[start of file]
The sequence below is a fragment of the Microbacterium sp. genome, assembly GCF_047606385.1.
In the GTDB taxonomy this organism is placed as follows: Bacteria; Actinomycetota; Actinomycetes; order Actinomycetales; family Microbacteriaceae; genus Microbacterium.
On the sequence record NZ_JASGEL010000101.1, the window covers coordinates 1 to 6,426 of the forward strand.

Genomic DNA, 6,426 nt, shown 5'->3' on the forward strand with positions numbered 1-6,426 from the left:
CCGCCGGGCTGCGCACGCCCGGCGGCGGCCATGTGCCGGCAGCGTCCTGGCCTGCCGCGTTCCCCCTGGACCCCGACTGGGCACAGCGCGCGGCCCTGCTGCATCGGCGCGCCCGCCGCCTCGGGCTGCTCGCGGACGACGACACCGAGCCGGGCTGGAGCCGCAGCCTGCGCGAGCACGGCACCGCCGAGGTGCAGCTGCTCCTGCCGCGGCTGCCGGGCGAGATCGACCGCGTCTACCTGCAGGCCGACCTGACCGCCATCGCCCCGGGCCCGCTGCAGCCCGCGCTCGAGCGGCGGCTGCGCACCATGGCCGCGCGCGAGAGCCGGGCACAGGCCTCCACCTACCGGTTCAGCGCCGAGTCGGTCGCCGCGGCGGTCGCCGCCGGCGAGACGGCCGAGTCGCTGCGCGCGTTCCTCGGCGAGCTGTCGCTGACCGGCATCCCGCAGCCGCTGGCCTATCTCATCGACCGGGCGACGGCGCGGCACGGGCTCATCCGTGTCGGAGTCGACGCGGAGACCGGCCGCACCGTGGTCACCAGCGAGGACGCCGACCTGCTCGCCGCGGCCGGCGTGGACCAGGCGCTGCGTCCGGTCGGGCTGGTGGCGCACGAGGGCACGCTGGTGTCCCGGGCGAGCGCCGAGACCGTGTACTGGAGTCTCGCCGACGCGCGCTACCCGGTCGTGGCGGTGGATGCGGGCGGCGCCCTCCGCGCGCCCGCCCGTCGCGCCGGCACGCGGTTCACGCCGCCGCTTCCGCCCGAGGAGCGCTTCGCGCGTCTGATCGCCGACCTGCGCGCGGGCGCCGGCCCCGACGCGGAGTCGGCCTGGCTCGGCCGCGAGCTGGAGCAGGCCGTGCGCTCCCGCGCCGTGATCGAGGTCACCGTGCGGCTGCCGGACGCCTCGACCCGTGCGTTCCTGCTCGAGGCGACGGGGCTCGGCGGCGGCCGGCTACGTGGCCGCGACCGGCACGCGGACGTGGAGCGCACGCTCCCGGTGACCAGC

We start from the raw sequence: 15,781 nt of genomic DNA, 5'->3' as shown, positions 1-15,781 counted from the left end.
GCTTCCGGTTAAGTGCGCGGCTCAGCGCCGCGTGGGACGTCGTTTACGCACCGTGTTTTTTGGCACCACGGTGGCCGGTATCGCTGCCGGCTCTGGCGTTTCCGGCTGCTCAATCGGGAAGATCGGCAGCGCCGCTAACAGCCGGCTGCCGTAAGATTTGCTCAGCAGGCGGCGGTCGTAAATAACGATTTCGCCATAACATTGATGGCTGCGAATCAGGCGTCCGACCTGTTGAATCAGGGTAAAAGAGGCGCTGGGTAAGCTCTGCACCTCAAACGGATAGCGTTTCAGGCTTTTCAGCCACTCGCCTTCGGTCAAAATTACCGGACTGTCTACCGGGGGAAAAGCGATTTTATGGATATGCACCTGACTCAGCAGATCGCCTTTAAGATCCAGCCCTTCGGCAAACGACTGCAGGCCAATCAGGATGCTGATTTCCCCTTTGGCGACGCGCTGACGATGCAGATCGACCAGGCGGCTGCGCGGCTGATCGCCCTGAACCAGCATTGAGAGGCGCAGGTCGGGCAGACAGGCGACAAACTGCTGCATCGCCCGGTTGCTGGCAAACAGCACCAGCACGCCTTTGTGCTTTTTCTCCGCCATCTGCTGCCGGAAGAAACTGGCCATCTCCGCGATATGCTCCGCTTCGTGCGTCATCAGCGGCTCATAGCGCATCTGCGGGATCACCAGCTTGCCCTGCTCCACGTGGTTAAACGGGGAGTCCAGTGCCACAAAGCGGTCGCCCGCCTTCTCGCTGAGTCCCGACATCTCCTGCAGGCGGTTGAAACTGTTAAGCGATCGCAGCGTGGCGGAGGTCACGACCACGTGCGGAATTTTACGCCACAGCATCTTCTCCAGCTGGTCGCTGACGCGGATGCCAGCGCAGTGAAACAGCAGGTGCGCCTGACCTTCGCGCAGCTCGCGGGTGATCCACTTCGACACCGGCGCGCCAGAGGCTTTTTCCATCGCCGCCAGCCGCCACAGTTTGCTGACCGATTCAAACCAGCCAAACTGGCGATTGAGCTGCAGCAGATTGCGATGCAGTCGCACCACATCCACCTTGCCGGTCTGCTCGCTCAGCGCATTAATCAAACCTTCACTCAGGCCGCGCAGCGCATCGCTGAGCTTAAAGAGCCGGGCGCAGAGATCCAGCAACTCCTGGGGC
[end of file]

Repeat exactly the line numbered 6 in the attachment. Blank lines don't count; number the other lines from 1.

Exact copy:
We start from the raw sequence: 15,781 nt of genomic DNA, 5'->3' as shown, positions 1-15,781 counted from the left end.